A Disorder Peculiar to the Country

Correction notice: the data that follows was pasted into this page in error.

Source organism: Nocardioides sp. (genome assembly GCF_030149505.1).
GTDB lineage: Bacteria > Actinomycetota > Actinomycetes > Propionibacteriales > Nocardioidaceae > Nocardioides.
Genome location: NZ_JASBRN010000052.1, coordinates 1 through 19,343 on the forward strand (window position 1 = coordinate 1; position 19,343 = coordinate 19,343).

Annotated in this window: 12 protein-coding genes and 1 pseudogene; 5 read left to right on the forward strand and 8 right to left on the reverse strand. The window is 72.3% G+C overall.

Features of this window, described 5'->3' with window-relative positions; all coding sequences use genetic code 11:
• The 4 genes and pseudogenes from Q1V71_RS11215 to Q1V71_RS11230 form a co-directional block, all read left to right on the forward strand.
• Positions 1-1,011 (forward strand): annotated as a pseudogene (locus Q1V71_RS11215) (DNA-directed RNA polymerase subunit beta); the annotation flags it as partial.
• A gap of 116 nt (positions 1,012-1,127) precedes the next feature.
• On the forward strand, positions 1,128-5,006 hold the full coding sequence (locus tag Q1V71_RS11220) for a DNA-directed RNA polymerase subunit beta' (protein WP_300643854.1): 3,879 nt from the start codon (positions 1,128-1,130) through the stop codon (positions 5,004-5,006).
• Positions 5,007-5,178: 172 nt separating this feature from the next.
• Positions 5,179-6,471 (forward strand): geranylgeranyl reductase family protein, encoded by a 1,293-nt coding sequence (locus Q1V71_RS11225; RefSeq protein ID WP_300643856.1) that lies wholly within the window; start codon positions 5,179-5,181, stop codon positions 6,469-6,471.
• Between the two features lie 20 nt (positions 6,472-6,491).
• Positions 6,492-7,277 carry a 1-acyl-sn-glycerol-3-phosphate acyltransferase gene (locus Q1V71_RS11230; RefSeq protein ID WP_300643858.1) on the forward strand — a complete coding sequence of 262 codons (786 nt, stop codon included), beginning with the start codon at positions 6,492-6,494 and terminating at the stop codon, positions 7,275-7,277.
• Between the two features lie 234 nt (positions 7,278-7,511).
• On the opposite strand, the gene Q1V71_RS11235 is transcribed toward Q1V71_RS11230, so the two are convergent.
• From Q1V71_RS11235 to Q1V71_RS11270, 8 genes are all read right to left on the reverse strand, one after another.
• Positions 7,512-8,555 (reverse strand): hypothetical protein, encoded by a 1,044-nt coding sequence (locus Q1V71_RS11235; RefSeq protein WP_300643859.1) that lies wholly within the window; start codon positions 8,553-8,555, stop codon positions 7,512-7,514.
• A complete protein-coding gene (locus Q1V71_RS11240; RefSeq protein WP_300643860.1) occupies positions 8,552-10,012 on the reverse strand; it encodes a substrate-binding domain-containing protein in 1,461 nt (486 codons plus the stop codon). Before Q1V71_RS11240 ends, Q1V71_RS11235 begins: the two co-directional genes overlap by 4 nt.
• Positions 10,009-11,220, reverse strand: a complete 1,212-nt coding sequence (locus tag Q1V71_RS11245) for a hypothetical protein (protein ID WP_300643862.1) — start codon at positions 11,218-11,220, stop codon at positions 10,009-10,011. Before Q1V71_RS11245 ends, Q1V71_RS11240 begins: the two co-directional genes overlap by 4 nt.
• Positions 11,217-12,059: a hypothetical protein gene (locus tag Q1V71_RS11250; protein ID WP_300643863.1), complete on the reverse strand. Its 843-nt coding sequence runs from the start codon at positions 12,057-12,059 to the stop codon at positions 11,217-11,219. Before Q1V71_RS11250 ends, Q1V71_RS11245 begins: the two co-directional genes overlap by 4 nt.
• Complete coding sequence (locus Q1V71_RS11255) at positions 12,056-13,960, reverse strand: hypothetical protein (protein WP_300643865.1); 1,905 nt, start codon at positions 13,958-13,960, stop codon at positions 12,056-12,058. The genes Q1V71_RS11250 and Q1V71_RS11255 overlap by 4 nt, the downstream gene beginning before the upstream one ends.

By turns hilarious, disgusting, depressing, and disappointing, Ken Kalfus’s new novel, A Disorder Peculiar to the Country restages The War of the Roses against the backdrop of 9/11. Joyce and Marshall Harriman, middle-class parents of two pre-schoolers, have decided to divorce, ”an agreement reached almost affectionately, that their marriage was not as warm as it had been.” All that reasonable affection evaporates, however, as neither is willing to vacate their tiny Brooklyn apartment before hashing out a settlement. As the World Trade Center collapses, Joyce hopes Marshall was inside; he hopes she was aboard Flight 93. Hostilities escalate wildly — both abroad and chez Harriman. Kalfus plumbs this juxtaposition for all its ugly humor, without ever providing adequate reason for the grim exercise.